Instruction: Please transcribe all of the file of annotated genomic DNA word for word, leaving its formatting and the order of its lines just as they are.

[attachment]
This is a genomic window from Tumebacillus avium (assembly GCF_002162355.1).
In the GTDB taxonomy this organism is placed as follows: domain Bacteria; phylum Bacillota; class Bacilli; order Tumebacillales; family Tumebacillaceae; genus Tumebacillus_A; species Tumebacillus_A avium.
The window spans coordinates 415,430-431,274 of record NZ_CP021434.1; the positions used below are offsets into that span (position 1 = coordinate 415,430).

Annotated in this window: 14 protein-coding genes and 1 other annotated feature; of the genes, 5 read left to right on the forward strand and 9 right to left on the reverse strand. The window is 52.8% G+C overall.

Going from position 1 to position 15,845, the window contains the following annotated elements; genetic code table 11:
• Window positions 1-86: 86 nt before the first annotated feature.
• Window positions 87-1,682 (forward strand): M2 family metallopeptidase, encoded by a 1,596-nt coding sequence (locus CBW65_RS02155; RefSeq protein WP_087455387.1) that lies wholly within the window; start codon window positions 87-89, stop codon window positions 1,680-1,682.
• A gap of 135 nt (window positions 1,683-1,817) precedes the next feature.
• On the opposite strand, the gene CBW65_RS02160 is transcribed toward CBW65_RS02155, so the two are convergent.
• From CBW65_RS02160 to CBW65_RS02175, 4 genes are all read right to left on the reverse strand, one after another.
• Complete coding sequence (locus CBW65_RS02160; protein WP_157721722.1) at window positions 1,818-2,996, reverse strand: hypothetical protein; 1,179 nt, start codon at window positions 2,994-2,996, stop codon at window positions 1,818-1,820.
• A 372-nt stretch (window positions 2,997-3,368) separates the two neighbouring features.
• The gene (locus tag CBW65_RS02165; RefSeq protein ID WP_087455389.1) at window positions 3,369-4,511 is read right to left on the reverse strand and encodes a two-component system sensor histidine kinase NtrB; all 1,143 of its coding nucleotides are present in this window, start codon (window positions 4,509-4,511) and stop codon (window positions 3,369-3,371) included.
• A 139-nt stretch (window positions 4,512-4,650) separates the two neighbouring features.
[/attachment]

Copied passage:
This is a genomic window from Tumebacillus avium (assembly GCF_002162355.1).
In the GTDB taxonomy this organism is placed as follows: domain Bacteria; phylum Bacillota; class Bacilli; order Tumebacillales; family Tumebacillaceae; genus Tumebacillus_A; species Tumebacillus_A avium.
The window spans coordinates 415,430-431,274 of record NZ_CP021434.1; the positions used below are offsets into that span (position 1 = coordinate 415,430).

Annotated in this window: 14 protein-coding genes and 1 other annotated feature; of the genes, 5 read left to right on the forward strand and 9 right to left on the reverse strand. The window is 52.8% G+C overall.

Going from position 1 to position 15,845, the window contains the following annotated elements; genetic code table 11:
• Window positions 1-86: 86 nt before the first annotated feature.
• Window positions 87-1,682 (forward strand): M2 family metallopeptidase, encoded by a 1,596-nt coding sequence (locus CBW65_RS02155; RefSeq protein WP_087455387.1) that lies wholly within the window; start codon window positions 87-89, stop codon window positions 1,680-1,682.
• A gap of 135 nt (window positions 1,683-1,817) precedes the next feature.
• On the opposite strand, the gene CBW65_RS02160 is transcribed toward CBW65_RS02155, so the two are convergent.
• From CBW65_RS02160 to CBW65_RS02175, 4 genes are all read right to left on the reverse strand, one after another.
• Complete coding sequence (locus CBW65_RS02160; protein WP_157721722.1) at window positions 1,818-2,996, reverse strand: hypothetical protein; 1,179 nt, start codon at window positions 2,994-2,996, stop codon at window positions 1,818-1,820.
• A 372-nt stretch (window positions 2,997-3,368) separates the two neighbouring features.
• The gene (locus tag CBW65_RS02165; RefSeq protein ID WP_087455389.1) at window positions 3,369-4,511 is read right to left on the reverse strand and encodes a two-component system sensor histidine kinase NtrB; all 1,143 of its coding nucleotides are present in this window, start codon (window positions 4,509-4,511) and stop codon (window positions 3,369-3,371) included.
• A 139-nt stretch (window positions 4,512-4,650) separates the two neighbouring features.